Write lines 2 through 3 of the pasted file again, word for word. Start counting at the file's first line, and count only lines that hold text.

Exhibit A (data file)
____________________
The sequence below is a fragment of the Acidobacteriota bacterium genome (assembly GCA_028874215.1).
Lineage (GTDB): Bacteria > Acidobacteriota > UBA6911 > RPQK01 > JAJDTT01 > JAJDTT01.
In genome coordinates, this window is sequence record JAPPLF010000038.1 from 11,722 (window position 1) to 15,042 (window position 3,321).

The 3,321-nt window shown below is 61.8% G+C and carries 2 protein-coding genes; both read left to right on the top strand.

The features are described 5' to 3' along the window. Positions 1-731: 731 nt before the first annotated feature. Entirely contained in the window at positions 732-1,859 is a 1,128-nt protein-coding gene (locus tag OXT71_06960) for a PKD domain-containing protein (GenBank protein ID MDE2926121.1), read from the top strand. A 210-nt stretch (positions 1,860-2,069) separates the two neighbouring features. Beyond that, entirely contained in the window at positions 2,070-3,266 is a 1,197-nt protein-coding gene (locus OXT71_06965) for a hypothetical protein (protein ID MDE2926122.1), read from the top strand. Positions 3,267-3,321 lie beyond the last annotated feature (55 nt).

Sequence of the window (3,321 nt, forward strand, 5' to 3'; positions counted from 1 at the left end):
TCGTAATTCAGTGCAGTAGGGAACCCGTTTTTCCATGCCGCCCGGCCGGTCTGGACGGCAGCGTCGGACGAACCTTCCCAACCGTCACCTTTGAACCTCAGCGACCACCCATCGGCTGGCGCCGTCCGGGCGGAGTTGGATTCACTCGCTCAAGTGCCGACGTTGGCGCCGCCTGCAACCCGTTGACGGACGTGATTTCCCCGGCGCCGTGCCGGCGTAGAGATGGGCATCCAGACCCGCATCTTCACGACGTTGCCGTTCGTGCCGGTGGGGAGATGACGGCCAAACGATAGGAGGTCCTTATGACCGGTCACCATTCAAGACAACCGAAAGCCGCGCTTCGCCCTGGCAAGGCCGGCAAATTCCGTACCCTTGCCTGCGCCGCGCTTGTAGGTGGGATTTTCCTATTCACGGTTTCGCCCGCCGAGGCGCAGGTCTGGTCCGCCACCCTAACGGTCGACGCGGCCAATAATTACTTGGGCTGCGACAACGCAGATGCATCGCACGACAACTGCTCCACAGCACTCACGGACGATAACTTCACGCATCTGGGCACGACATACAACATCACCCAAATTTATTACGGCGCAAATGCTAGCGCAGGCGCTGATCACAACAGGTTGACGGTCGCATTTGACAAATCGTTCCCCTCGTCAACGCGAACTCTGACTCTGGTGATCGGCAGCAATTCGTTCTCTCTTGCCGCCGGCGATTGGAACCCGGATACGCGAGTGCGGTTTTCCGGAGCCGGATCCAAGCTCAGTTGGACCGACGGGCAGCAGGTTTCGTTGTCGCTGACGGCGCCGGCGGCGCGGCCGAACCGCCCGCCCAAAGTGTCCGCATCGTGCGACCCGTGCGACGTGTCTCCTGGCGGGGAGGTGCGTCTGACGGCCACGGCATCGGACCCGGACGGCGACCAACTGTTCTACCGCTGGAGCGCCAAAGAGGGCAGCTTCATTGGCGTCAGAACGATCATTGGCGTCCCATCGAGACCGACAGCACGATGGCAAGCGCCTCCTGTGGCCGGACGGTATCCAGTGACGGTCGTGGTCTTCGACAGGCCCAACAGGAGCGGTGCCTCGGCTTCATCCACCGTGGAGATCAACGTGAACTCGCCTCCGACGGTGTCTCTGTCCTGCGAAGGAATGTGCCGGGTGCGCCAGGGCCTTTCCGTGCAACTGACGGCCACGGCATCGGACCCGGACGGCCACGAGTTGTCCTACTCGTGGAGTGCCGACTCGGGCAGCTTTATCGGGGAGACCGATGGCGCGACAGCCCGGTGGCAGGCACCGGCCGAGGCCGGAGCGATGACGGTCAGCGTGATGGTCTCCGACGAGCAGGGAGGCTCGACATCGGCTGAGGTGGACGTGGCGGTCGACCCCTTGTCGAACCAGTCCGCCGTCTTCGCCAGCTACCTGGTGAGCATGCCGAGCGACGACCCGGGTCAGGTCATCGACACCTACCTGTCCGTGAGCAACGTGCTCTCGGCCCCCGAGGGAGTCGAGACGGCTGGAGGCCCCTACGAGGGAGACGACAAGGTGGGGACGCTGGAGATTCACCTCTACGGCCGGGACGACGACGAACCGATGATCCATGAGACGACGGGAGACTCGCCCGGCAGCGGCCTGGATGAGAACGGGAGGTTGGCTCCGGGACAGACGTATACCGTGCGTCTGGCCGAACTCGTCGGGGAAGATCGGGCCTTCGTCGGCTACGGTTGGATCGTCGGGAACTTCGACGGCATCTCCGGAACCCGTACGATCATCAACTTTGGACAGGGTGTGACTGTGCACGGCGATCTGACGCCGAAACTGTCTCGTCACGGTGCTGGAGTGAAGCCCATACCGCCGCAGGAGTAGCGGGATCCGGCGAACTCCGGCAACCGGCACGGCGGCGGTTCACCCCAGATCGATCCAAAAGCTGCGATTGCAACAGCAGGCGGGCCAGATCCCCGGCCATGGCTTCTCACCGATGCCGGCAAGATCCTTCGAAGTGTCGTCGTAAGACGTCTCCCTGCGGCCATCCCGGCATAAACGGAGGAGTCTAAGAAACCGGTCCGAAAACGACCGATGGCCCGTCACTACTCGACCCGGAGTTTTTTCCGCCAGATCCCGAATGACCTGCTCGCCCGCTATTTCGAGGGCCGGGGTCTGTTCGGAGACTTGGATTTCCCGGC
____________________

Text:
Lineage (GTDB): Bacteria > Acidobacteriota > UBA6911 > RPQK01 > JAJDTT01 > JAJDTT01.
In genome coordinates, this window is sequence record JAPPLF010000038.1 from 11,722 (window position 1) to 15,042 (window position 3,321).